Doing Laundry: OK, so this is truly a drudgery for makes my weekly grindstone a little harder to push. I still cannot believe that I know people who actually love doing laundry. They love the challenge of getting out the most stubborn stains. They drool when there are condiments on the table, not for the taste but for the fight they'll have later with their stain sticks. They love the smell and feel of fresh-out-of-the-dryer clothes. They actually fold their clothes right when they come out of the dryer instead of leaving them in a laundry basket for a couple of days. Me, well, I really hate doing laundry. It seems like such a thankless job; once you think you are finished, you go into the bedrooms and find more! In reality, you are never truly done with laundry; there is always something (hello, you're wearing it) that could use a washing. Given that this task isn't going away and no one else around here will do it all, I decided to add it to my graciousness challenge. There is the basic, yet very important, awareness that I am simply thankful that I have clothes to wash. In this country alone, there are over 800,000 homeless people each week. The majority of these people only have the clothes on their backs, perhaps a change in their bag--not to mention that not only do they not have a home, or clothes, but they also don't have a washing machine to keep the clothes they do have clean. Speaking of those washing machines...My great grandmothers and those before them had to do laundry by hand...boiling in big pots and scrubbing on a washboard. At least I have one. Thank God (did I just say that?) Yes, thank God I have clothes and a home and a washing machine. I am so thankful that I have laundry because it means that I am safe, secure and sheltered along with my family. I will never look at another dirty towel the same again.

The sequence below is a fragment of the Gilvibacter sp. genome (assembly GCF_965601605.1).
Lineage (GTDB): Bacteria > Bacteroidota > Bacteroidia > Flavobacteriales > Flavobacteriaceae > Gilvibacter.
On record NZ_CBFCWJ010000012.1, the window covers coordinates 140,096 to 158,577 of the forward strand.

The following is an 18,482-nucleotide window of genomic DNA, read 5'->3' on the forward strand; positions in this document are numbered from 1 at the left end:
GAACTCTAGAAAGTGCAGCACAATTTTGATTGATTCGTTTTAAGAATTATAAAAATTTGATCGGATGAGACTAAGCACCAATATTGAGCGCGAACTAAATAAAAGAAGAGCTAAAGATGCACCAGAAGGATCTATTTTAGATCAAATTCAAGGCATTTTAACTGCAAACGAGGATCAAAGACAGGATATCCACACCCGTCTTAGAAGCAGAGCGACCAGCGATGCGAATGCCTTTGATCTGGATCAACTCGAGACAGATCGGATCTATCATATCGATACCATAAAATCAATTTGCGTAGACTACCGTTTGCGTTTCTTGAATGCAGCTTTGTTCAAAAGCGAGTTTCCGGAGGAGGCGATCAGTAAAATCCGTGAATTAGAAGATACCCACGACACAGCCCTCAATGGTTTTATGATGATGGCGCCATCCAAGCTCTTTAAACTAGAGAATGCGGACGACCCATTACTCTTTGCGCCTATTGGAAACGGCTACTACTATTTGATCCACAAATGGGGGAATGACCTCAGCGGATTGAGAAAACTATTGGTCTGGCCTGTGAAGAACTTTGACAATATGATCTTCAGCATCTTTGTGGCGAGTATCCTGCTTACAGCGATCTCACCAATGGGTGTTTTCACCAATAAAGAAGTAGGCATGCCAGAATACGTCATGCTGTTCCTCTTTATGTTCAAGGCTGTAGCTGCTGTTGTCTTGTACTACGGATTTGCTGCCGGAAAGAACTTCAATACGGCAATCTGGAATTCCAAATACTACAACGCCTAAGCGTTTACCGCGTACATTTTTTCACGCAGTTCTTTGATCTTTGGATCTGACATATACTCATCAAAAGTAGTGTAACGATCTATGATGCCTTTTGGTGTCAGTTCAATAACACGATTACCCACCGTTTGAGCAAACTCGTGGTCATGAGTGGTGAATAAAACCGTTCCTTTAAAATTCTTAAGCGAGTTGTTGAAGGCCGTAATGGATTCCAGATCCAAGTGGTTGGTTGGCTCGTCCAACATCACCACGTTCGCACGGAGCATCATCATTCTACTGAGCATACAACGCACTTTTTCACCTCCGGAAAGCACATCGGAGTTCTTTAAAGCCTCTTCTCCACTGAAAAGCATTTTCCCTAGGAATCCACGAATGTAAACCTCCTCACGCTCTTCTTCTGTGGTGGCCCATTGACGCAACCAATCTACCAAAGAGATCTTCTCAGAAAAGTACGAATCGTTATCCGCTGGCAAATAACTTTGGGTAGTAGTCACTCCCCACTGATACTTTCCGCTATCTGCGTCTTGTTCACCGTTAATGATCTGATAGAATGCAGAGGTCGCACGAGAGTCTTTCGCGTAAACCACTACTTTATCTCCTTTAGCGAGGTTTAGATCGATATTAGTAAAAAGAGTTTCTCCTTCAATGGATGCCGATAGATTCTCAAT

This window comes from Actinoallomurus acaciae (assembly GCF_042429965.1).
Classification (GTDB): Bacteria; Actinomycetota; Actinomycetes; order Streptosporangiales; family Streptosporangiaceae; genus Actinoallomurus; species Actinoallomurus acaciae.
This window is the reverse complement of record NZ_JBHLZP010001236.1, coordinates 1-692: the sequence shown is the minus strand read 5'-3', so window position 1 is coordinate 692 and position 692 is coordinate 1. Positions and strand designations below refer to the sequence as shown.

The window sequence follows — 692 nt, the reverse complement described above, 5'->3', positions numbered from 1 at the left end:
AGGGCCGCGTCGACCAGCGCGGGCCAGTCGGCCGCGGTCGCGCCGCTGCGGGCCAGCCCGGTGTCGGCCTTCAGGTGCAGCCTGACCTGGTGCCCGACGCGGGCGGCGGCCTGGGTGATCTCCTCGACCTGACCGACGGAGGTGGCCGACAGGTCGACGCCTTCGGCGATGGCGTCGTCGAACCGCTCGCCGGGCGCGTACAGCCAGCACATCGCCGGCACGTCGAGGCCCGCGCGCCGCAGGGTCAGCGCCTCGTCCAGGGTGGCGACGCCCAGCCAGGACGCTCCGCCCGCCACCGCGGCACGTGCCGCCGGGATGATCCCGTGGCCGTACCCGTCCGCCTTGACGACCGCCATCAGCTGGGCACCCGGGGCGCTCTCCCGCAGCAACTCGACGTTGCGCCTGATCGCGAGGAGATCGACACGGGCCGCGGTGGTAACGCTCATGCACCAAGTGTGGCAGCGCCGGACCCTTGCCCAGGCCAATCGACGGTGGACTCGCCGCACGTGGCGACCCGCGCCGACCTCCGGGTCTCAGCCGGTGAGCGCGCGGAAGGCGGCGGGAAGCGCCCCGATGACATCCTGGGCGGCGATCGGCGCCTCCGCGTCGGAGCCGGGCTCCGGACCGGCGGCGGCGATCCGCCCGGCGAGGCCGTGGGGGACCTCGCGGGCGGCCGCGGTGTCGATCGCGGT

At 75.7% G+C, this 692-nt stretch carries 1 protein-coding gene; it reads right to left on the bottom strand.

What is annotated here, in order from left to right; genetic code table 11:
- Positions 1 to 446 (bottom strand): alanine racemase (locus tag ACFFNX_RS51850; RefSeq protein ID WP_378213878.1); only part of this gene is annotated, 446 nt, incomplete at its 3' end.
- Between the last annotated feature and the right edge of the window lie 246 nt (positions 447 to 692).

My Kids Living Room Forts: Part of having kids is having a mess. In my perfect imaginary world, my kids would take one thing out at a time and put it away before they take out another. I know, I know. They do this at school! I am just too lazy to make them do it at home all the time plus I don't have a principal here. Maybe I should hire one? I could make an office out of an extra room in the basement. Hmmm? Living on the East Coast in the winter time, leaves not much to do outside and a lot of energy couped up inside. My kids have taken the idea of mess to a whole new level. On the weekends, my kids love to build a fort. This fort isn't just in the living room; this fort IS the living room. They take every possible pillow, cushion & blanket they can find and construct a new structure each time. When I walk in, my initial reaction is always a few breaths that verge on hyperventilation. I see the signs they have made for the "kitty hotel" and the tunnels they have made toward the "warming room." They have areas that are specifically created for watching television and others for playing games and even more for their stuffed animal friends. I look at all the stuff all over the place and instead of yelling at them to "clean up this mess now", I crawl through it and marvel at their creativity. This is something that no Wii game or Nintendo could offer. I listen as they tell me their plans for next time and how much our animals love to sneak around and sleep in their little spaces. On top of all this, I realize that they did it all together. They actually spent a half hour or so, working in conjunction with each other and not fighting. These messy, all encompassing forts offer them an opportunity to bond and to create childhood memories they will cherish forever. If you see my brother, ask him if he remembers our fort behind the big pecan tree in Sherman, TX.

I'm asking myself to try to continue this trend: to look beyond the face value of an experience or a person or an item to find what makes me grateful. I'm not dilligent about keeping a daily journal and I'm not certain that every time graciousness will be the first feeling that comes to mind when facing the unlovable. So for now, all I can say for my new gr-attitude is "Thank You, Jesus!"